How earthWeight declared as a number?

How earthWeight parameter should be declared as a number?.

It can be a number, 1, or you could use your own weight in pounds or kilograms to see what you would weigh on the other planets.

const calculateWeight = (earthWeight, planet) => {
 if(planet === 'Mercury'){
   return earthWeight * 0.378;
 else if(planet === 'Venus'){
   return earthWeight * 0.907;
 else if(planet === 'Mars'){
   return earthWeight * 0.377;
 else if(planet === 'Jupiter'){
   return earthweight * 2.36;
 else if(planet === 'Saturn'){
   return earthWeight * 0.916;
   return 'Invalid Planet Entry. Try: Mercury, Venus, Mars, Jupiter, or Saturn.'
console.log(calculateWeight(100, 'Mercury'));

This is my code. All running smooth, Got the o/p as well. Still instructions guide is not accepting and shows wrong.

How are you checking if the earth weight is a number?

It is mentioned in the instructions and inside parameter i’m calling!?

We don’t see a check of the earthWeight value/type. We need some mechanism at the top of the function that catches invalid data type.

Such like creating it with value, let earthWeight = 100; like this?

We need to be sure that a valid number is passed in, when it is out of our control, such as user input.

if (typeof earthWeight !== 'number') {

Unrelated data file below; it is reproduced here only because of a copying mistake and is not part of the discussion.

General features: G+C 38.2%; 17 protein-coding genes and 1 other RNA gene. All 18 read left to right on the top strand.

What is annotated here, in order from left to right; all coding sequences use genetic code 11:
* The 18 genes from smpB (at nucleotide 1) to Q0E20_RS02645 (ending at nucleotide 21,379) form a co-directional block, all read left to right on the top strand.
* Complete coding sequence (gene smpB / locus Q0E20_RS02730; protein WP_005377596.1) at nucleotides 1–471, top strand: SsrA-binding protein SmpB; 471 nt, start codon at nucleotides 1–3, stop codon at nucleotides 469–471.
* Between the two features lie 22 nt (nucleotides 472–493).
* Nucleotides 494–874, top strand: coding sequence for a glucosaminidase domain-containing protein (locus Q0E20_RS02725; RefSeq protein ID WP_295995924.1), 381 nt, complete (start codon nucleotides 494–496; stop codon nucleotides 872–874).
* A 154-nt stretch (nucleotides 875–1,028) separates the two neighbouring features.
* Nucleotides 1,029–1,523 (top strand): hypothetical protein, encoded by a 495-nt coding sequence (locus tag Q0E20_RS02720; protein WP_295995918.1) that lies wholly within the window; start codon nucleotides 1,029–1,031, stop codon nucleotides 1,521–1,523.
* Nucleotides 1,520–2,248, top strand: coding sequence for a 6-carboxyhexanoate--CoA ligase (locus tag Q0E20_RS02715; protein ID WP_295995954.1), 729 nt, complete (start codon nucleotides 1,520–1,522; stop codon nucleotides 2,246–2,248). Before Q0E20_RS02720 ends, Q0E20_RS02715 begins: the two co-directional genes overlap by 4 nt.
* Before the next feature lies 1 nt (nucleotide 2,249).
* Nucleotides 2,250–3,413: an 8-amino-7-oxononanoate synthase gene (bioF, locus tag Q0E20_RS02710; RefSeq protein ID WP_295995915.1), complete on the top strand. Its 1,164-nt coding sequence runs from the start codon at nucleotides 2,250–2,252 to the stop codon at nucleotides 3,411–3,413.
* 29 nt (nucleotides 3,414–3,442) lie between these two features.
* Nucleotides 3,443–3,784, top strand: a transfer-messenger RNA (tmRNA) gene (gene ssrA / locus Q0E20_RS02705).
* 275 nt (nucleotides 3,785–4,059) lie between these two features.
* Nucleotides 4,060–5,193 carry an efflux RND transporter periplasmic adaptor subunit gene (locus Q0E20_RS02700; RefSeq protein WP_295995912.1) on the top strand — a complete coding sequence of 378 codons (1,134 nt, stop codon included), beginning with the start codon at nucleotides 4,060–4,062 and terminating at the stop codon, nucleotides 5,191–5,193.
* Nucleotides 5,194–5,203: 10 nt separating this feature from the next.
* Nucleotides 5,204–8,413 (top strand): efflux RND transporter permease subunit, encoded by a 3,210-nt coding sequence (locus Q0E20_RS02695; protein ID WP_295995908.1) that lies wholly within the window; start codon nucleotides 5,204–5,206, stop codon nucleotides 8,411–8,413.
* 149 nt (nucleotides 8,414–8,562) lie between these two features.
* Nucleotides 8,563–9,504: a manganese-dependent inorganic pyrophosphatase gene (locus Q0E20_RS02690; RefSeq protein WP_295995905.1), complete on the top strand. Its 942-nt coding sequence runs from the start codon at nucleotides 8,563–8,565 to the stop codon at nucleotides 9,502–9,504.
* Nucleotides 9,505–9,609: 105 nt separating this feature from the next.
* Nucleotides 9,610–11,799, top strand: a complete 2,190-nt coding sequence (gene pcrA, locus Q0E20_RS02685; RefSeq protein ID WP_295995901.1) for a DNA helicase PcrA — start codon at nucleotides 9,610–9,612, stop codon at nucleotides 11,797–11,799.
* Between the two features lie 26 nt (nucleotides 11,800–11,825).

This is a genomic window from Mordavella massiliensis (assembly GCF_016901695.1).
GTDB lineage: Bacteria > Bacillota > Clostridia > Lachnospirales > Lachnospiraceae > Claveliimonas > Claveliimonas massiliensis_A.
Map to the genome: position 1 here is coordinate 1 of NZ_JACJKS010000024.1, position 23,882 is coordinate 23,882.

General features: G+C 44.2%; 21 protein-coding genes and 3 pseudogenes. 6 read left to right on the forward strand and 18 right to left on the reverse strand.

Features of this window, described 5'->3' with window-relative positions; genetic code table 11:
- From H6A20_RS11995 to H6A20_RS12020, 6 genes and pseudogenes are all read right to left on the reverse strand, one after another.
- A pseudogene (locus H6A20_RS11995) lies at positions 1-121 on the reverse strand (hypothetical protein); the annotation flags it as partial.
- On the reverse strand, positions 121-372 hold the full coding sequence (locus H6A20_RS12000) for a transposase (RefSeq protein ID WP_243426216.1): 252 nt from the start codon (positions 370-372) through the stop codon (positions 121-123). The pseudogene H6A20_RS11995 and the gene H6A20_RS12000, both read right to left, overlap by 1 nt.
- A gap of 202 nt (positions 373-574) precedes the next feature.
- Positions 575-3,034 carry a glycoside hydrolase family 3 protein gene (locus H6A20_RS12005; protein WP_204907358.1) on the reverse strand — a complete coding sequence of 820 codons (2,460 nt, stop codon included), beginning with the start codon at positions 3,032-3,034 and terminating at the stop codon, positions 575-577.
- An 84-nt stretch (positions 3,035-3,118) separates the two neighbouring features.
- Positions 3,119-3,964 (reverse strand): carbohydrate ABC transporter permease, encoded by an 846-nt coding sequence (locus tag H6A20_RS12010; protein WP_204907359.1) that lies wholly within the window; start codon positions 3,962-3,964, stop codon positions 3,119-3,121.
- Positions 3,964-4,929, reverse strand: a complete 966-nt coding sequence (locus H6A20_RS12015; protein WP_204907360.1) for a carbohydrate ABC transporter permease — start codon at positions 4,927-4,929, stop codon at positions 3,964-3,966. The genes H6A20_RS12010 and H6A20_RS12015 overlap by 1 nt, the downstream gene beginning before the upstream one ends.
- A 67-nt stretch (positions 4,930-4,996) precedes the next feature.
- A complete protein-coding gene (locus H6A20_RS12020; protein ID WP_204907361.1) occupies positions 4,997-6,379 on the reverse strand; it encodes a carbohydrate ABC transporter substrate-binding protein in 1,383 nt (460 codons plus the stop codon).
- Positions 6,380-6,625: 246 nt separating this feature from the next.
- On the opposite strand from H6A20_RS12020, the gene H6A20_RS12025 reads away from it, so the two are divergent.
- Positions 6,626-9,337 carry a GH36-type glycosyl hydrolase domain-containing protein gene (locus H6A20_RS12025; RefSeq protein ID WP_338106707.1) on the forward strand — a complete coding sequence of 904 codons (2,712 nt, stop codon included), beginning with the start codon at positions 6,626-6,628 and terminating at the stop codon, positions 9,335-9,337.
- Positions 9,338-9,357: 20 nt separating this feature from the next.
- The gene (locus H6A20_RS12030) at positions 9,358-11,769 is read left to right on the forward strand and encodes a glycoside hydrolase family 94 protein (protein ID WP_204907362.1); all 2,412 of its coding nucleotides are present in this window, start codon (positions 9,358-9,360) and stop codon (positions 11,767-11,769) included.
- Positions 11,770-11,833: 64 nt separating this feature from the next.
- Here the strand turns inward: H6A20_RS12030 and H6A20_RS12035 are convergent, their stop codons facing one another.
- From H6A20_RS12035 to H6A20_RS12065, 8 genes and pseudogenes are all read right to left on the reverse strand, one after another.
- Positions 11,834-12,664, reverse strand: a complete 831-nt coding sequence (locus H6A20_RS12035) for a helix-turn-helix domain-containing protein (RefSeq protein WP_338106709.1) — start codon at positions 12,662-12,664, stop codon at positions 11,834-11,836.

return // error message

The actual value we give to earthWeight is not assigned outside of the function. It is in the function call argument list…

console.log(calculateWeight('one', 'Jupiter'));

That should return,

Invalid Earth weight value

But, the problem gets trickier when we pass what looks like a number, but is actually a string.

// Uncomment the line below when you're ready to try out your function
console.log(calculateWeight('100', 'Jupiter')); // Should print 236

The number is in quotes. That means checking the data type is more or less a clunky solution. Have you investigated any of the JavaScript Number functions?

Two that come to mind in this particular situation are parseInt() and parseFloat(). Definitely read up on them.


We can use the two methods in an if, while, switch and ternary, and anywhere else we want to ensure we are indeed working with a number, even if it is just to coerce a string, like, '100' to an actual number.

if (! parseFloat(earthWeight)) {
    return // error message

If the value makes it past this test, then to convert it to a number just multiply by 1

earthWeight *= 1

or, use the unary operator mentioned below…

There is another way, perhaps not as thorough as the above since it lets true pass as a coerced, 1, and that is the unary operator, +.

if (! +earthWeight) {
    return // error message

test your code with each of the different planets including the default